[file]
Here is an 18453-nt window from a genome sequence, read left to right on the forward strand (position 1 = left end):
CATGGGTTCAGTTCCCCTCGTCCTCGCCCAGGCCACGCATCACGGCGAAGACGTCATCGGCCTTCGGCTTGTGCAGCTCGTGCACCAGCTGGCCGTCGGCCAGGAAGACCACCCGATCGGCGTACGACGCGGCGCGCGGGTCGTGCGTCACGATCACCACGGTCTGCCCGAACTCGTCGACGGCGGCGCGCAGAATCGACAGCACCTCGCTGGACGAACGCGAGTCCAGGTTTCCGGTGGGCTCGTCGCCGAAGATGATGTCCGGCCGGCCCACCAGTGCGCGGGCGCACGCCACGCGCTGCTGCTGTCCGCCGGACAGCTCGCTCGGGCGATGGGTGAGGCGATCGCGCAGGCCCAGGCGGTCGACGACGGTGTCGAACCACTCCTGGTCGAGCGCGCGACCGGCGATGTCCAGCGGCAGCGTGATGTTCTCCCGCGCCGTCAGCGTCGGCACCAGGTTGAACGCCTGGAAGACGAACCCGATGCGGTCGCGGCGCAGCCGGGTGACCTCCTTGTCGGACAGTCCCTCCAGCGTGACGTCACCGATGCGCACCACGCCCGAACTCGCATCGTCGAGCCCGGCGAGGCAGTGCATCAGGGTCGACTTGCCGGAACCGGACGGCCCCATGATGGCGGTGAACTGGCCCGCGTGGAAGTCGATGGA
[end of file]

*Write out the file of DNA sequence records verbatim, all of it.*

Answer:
Here is an 18453-nt window from a genome sequence, read left to right on the forward strand (position 1 = left end):
CATGGGTTCAGTTCCCCTCGTCCTCGCCCAGGCCACGCATCACGGCGAAGACGTCATCGGCCTTCGGCTTGTGCAGCTCGTGCACCAGCTGGCCGTCGGCCAGGAAGACCACCCGATCGGCGTACGACGCGGCGCGCGGGTCGTGCGTCACGATCACCACGGTCTGCCCGAACTCGTCGACGGCGGCGCGCAGAATCGACAGCACCTCGCTGGACGAACGCGAGTCCAGGTTTCCGGTGGGCTCGTCGCCGAAGATGATGTCCGGCCGGCCCACCAGTGCGCGGGCGCACGCCACGCGCTGCTGCTGTCCGCCGGACAGCTCGCTCGGGCGATGGGTGAGGCGATCGCGCAGGCCCAGGCGGTCGACGACGGTGTCGAACCACTCCTGGTCGAGCGCGCGACCGGCGATGTCCAGCGGCAGCGTGATGTTCTCCCGCGCCGTCAGCGTCGGCACCAGGTTGAACGCCTGGAAGACGAACCCGATGCGGTCGCGGCGCAGCCGGGTGACCTCCTTGTCGGACAGTCCCTCCAGCGTGACGTCACCGATGCGCACCACGCCCGAACTCGCATCGTCGAGCCCGGCGAGGCAGTGCATCAGGGTCGACTTGCCGGAACCGGACGGCCCCATGATGGCGGTGAACTGGCCCGCGTGGAAGTCGATGGA